Flik and Viktor always slept back-to-back. No matter how exhausted they were, or what exactly they'd been doing to get that way, it was always shoulder to shoulder and hip to hip, their old scars crossing and forming a silent language of trust. Neither of them sought the reassurance of an encircling arm, or the clinging tangle typical of other, newer lovers. It was in bed like it was in battle, weaknesses shared and protected, sword arm out.
Viktor always thought that one day they would die like that, in a true last stand, knee-deep in enemies and standing in a pool of mingled blood. Together. It had never been an unpleasant thought and he could think of no better way to go. In his opinion was a finer thing by far than drowning in an overturned puddle of watered-down beer, with dimmed eyes and palsied hands no longer capable of clenching a sword hilt.
As time went on, when every morning there was more silver in his shaggy hair and Odessa's blade edge grew thin with countless sharpenings, Viktor began to think that this way might not be so bad, either. They were a long way off from that last, welcome sleep; Viktor could still barrel through a wall of enemies just to get to a good tankard and Flik's lightning rune still sparked in the dark, eager to lend its power. But sometimes in the grey before dawn, when he was wrapped up in half-dreams and the sound of Flik's breathing, he thought about that other surrender, back to back and weapons at last put down.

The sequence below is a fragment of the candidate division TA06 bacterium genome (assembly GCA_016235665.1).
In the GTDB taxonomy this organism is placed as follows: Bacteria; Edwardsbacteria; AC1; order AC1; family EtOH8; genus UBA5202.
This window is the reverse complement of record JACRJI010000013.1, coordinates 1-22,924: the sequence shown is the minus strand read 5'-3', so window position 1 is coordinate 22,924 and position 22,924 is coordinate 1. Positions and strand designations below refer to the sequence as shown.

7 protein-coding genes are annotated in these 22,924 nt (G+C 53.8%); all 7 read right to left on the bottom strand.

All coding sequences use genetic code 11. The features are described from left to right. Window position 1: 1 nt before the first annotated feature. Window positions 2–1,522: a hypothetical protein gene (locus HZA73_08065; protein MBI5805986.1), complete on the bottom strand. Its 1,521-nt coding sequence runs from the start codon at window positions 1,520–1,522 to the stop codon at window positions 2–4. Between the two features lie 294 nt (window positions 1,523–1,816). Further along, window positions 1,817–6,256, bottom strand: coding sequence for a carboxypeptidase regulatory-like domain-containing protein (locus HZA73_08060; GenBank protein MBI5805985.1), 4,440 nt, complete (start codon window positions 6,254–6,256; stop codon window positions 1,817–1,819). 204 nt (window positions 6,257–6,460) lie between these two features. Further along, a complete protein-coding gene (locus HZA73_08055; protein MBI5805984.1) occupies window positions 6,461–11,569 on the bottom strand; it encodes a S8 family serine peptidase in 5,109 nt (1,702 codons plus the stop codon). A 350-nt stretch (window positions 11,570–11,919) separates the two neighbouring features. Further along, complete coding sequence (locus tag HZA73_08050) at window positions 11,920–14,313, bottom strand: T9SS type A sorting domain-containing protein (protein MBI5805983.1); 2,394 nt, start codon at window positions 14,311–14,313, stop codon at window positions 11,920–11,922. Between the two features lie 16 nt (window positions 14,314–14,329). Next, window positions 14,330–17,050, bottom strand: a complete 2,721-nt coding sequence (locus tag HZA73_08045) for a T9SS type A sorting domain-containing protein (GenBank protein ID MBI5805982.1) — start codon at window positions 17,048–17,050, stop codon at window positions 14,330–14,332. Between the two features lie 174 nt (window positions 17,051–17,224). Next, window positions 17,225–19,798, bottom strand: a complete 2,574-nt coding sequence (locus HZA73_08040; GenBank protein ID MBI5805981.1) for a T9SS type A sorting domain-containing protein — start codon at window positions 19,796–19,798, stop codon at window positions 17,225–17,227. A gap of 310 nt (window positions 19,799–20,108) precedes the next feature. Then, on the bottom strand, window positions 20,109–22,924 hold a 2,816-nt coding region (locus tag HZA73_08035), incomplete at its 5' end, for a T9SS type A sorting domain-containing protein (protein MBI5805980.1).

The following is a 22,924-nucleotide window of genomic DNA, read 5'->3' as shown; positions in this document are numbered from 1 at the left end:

And he would roll over-- in palace bed or inn's cot or stable straw or hard earth with their cloaks spread on it-- and name the scars on Flik's shoulders until he fell asleep again. But now and then, twice a year, maybe less, he would wrap his sleeping lover up in broad, scarred arms and put his cheek to the soft hair at the nape of Flick's neck. For a moment Viktor left his own back unguarded, just long enough to promise that when that last battle came, tomorrow or forty years after, that no matter what he would never, ever let go.